Archive for the 'Exhibition' Category
Thursday, September 22nd, 2011
Barry McGee has quietly opened a new solo show at Worshop Arte Contemporanea, a new gallery in Venice, Italy. The show marks a continuation of the artists shift in presentation. Rather that engulfing space in wall to wall panel installations, McGee is increasingly moving toward single isolated pieces, consisting of clusters of paintings on wood or framed photographs, and a greater use of white backgrounds as opposed to his past practice of overwhealming viewers with dizzying geometric color patterns. Recent exhibits at Modern Art (London) and Ratio 3 (San Francisco) also signal this move. The show runs through October 14.
Sept. 3 – Oct. 14
Workshop Arte Contemporanea
Dorsoduro 2793 / A, 30123
All text © Jeff Newman/TheArtCollectors
Images via Workshop Arte Contemporanea
Wednesday, July 14th, 2010
JR installation in progress (Image: Geoff Hargadon)
Here are early images of several works in progress for the Museum of Contemporary Art San Diego’s upcoming Viva La Revolucion exhibition, including a glimpse of outdoor pieces in progress (sanctioned and not) and museum installation shots from Os Gemeos, Swoon, Shepard Fairey, Barry McGee, Space Invader, JR, and Vhils.
In addition, Invader has unveiled a trailer for The Space Invader Walk, a virtual piece which will be presented in the museum as a movie. Watch it here:
Viva La Revolucion: A Dialogue with the Urban Landscape opens this week with a members preview ($20 non-members) Saturday, July 17, and general admission beginning on the 18th. On Thurs, Aug. 12 the museum hosts a party featuring live music from Wavves (for the kids). (Click through for additional images)
Os Gemeos (Image: Allasia Brennan)
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Monday, July 12th, 2010
Brush Strokes, a joint exhibit from Barry Mcgee (under his Lydia Fong moniker) and Todd James opened this past weekend at V1 Gallery, Copenhagen. Though there are only a couple of collaborative moments, the themes explored by the two long time friends are a perfect match. Mcgee’s street photography and tag-like block lettered text paintings act as a crucial declaration of identity alongside confusing geometric patterns that mimic the mind numbing, dumbing down effects of constant entertainment and media bombardment. Laying somewhere between Saturday morning cartoons and a Noam Chomsky dissertation, the happy faced war planes, bloody sword wielding tanks and gumball filled soldiers of Todd James’ cartoon drawings provide a darkly satirical commentary on the culture of violence and militarism spoon fed by western media in easily digestible packages.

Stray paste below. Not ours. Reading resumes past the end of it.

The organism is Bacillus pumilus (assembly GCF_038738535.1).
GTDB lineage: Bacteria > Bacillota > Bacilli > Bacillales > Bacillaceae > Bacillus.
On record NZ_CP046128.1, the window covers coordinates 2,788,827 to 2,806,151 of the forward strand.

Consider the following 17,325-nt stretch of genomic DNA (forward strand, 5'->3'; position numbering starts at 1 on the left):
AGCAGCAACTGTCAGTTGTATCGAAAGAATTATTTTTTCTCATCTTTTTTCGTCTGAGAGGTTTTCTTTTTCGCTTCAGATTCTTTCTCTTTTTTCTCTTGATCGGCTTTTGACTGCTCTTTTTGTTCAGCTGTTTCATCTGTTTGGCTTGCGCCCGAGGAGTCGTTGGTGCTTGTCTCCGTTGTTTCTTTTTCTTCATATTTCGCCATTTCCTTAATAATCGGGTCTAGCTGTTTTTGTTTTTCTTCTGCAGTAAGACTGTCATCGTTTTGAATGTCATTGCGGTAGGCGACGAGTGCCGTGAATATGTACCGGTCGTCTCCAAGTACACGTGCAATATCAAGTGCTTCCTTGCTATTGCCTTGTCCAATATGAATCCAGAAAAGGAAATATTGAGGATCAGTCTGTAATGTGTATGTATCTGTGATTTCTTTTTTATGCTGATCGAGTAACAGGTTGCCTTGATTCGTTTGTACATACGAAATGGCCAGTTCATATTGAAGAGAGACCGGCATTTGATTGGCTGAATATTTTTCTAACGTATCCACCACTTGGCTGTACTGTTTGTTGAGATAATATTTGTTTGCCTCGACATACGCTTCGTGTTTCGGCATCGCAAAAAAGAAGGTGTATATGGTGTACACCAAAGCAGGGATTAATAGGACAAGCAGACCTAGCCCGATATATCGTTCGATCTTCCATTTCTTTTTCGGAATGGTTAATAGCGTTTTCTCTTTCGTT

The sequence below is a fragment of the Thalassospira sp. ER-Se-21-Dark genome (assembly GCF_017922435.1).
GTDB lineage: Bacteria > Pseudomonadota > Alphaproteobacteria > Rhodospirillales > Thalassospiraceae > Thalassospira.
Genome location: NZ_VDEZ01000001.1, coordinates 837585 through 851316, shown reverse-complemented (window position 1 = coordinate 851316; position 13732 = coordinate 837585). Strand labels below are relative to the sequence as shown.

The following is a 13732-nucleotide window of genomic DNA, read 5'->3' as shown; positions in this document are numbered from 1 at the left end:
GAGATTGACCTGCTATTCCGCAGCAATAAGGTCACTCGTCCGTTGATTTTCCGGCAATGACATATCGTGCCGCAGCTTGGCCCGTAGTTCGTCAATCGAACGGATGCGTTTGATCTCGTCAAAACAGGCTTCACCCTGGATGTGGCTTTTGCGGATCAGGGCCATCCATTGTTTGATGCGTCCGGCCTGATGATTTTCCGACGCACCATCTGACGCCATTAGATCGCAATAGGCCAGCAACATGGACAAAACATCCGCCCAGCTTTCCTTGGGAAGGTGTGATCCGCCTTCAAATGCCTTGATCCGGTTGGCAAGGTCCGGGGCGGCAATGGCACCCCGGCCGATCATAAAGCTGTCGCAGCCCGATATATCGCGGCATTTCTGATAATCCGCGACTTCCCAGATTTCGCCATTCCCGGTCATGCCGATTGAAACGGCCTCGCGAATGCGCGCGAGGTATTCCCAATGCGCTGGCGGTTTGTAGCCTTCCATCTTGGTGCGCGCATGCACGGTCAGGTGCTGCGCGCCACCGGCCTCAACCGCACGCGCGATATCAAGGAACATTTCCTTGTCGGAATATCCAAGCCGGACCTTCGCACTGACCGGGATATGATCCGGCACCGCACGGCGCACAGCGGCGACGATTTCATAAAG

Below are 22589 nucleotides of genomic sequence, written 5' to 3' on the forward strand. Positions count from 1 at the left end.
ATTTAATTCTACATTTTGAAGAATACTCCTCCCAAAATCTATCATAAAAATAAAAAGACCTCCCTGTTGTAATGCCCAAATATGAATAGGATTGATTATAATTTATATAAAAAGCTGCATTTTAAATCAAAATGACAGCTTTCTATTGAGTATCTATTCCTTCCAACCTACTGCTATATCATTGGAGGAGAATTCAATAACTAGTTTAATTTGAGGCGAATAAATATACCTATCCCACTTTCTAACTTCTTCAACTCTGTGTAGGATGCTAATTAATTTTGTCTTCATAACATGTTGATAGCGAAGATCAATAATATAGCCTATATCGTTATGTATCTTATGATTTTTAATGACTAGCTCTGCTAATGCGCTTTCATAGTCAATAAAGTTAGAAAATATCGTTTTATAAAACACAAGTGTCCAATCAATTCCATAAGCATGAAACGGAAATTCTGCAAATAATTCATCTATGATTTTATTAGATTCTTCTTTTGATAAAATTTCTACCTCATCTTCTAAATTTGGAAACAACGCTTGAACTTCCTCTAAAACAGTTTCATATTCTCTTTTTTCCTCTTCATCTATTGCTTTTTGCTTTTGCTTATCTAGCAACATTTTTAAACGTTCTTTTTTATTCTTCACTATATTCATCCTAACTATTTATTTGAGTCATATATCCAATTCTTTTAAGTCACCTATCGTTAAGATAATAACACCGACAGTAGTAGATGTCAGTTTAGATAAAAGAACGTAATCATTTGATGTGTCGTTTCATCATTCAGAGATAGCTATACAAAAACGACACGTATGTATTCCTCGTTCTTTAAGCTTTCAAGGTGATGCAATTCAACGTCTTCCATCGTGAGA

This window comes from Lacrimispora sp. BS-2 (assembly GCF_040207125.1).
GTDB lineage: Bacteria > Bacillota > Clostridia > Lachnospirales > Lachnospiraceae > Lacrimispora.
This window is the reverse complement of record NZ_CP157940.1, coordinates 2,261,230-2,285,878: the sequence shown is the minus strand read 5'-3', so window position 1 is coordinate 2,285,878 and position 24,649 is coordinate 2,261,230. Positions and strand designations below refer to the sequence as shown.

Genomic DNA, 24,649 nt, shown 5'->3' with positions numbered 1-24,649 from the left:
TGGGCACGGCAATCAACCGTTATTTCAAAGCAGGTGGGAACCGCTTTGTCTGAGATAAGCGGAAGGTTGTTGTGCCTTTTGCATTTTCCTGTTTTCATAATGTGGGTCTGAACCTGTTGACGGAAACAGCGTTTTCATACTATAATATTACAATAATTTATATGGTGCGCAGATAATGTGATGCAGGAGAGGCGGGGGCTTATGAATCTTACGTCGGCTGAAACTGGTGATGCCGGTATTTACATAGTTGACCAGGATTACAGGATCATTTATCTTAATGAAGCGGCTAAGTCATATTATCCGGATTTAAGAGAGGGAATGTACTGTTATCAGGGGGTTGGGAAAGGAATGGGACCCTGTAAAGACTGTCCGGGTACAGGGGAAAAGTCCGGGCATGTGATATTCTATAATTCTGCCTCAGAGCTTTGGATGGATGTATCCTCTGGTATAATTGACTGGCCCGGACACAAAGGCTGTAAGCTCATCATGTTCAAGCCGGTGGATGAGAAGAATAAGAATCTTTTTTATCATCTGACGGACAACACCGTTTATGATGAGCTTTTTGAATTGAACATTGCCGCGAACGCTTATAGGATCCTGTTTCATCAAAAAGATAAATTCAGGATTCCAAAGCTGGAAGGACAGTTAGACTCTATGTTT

This is not the first time McGee and James have show together. In 200o the two worked with fellow graffiti turned gallery artist, Stephen Powers (ESPO) on their Indelible Market installation at the University of Pennsylvania Institute of Contemporary Art. The trio expanded the concept for Street Market, a large scale exhibition with Deitch Projects the same year, and were later reunited for the Beautiful Losers museum exhibitions.
Read on for images from the show… Read the rest of this entry »
Friday, June 25th, 2010
By now you’ve most likely heard about the debut of KAWS’ first museum exhibition, debuting this Sunday at The Aldrich Contemporary Art Museum. The retrospective will survey the artist’s earlier work, products, and most recent paintings, including some never before seen pieces. While, details have been quite tight, the first image from has finally surfaced, providing a glimpse at KAWS’ largest onsite mural to date. More to come….
Tuesday, June 22nd, 2010
Though Roy Lichtenstein is most remembered for his pioneering contributions to the early American pop movement of the 1960s, he continued to make new art up to the 1990s. From 1972 – 1986 he produced a large body of painting and sculpture that can be described as pop still-lifes. Technically, these were rendered in the same style of his popular comic-book based art, mimicking mechanical methods of production through the use of vivid primary colors, sharp lines, and his trademark simulation of the Ben-Day printing process. Thematically however, Lichtenstein’s subject matter veered away from mass culture and the recreation of commercial imagery. In place of D.C. comic panels we find the objects of traditional still life painting like fruits, vases or items arranged on tables.